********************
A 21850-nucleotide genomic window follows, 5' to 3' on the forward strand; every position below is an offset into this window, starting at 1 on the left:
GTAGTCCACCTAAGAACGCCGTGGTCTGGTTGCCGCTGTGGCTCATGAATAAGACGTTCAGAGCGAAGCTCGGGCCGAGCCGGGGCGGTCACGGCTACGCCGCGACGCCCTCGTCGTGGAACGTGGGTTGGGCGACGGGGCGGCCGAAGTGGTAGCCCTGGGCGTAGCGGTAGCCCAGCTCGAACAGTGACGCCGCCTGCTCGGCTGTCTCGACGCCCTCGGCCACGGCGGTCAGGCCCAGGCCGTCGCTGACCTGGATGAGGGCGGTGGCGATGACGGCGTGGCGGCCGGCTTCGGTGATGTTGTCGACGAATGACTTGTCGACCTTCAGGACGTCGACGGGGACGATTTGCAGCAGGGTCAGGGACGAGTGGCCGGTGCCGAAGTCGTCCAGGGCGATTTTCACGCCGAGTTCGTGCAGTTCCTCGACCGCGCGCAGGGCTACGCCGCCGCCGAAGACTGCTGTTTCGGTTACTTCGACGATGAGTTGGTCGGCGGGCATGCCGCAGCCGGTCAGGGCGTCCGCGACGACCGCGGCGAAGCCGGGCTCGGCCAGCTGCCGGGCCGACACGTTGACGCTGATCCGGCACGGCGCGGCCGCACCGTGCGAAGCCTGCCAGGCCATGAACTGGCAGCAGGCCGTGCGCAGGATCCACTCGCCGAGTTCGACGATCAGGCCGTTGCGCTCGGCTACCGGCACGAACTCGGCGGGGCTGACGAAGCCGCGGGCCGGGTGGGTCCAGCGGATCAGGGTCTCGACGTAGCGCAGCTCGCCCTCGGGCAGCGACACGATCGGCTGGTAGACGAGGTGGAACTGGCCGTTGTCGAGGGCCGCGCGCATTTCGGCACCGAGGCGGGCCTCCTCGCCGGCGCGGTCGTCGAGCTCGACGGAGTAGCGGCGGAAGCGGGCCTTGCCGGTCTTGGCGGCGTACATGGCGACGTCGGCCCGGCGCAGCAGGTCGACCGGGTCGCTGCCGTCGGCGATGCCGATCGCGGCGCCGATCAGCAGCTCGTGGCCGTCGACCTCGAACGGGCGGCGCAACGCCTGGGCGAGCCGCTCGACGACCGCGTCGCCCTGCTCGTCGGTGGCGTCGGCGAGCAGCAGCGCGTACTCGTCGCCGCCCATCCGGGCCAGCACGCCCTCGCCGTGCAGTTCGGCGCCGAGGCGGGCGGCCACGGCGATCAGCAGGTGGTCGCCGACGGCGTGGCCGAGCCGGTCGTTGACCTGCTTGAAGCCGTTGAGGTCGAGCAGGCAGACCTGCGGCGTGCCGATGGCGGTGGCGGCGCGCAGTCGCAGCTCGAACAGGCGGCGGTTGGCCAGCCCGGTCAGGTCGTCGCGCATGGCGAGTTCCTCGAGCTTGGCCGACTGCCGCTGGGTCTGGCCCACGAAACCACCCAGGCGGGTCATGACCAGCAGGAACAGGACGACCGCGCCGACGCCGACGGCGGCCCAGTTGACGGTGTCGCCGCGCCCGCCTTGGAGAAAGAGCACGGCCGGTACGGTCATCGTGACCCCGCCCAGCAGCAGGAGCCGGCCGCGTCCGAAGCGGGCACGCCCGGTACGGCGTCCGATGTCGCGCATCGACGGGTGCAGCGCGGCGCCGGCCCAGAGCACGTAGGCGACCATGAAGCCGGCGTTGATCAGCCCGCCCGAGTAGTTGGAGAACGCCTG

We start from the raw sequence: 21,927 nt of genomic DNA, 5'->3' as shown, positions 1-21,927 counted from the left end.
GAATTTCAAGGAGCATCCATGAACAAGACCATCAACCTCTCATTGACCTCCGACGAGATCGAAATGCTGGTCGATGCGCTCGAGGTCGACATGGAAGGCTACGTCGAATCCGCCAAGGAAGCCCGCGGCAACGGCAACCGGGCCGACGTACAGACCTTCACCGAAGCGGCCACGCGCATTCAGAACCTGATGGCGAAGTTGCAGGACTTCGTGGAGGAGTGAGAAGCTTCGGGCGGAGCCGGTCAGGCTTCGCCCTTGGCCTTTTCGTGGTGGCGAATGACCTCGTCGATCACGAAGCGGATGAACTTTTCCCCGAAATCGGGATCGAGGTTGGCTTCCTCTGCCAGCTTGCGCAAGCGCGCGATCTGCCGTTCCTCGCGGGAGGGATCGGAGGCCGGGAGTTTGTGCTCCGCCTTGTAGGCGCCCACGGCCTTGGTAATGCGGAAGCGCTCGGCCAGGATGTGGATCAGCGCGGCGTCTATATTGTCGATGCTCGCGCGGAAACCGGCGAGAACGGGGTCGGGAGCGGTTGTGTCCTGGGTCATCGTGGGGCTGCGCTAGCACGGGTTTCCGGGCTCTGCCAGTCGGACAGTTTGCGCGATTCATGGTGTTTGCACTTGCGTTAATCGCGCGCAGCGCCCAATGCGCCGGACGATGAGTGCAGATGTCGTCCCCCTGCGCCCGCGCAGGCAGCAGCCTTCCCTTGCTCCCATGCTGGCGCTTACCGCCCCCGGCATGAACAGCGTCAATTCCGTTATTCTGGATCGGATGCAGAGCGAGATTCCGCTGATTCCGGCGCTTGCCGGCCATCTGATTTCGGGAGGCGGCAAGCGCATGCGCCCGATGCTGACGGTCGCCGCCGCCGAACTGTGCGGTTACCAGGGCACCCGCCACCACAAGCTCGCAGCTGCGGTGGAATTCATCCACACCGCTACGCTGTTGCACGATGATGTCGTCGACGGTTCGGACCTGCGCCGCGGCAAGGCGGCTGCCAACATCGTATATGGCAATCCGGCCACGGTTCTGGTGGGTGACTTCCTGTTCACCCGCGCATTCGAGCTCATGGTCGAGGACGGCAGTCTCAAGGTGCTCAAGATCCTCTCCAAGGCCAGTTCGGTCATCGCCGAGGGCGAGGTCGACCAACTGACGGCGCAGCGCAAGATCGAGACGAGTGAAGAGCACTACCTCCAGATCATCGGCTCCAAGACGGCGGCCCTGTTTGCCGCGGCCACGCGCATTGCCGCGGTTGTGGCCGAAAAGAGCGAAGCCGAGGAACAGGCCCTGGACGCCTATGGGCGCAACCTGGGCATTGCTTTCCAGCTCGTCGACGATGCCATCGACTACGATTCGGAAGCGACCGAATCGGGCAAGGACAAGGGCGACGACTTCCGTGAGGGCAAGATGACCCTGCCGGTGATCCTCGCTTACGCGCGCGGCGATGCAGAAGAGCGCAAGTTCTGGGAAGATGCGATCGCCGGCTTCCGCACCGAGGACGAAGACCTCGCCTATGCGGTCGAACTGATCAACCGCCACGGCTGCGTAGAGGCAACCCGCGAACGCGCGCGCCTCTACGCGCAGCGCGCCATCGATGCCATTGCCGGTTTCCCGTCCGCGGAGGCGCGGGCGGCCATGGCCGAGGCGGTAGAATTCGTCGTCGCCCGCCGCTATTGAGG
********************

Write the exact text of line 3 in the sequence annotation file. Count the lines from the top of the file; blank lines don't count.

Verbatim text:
We start from the raw sequence: 21,927 nt of genomic DNA, 5'->3' as shown, positions 1-21,927 counted from the left end.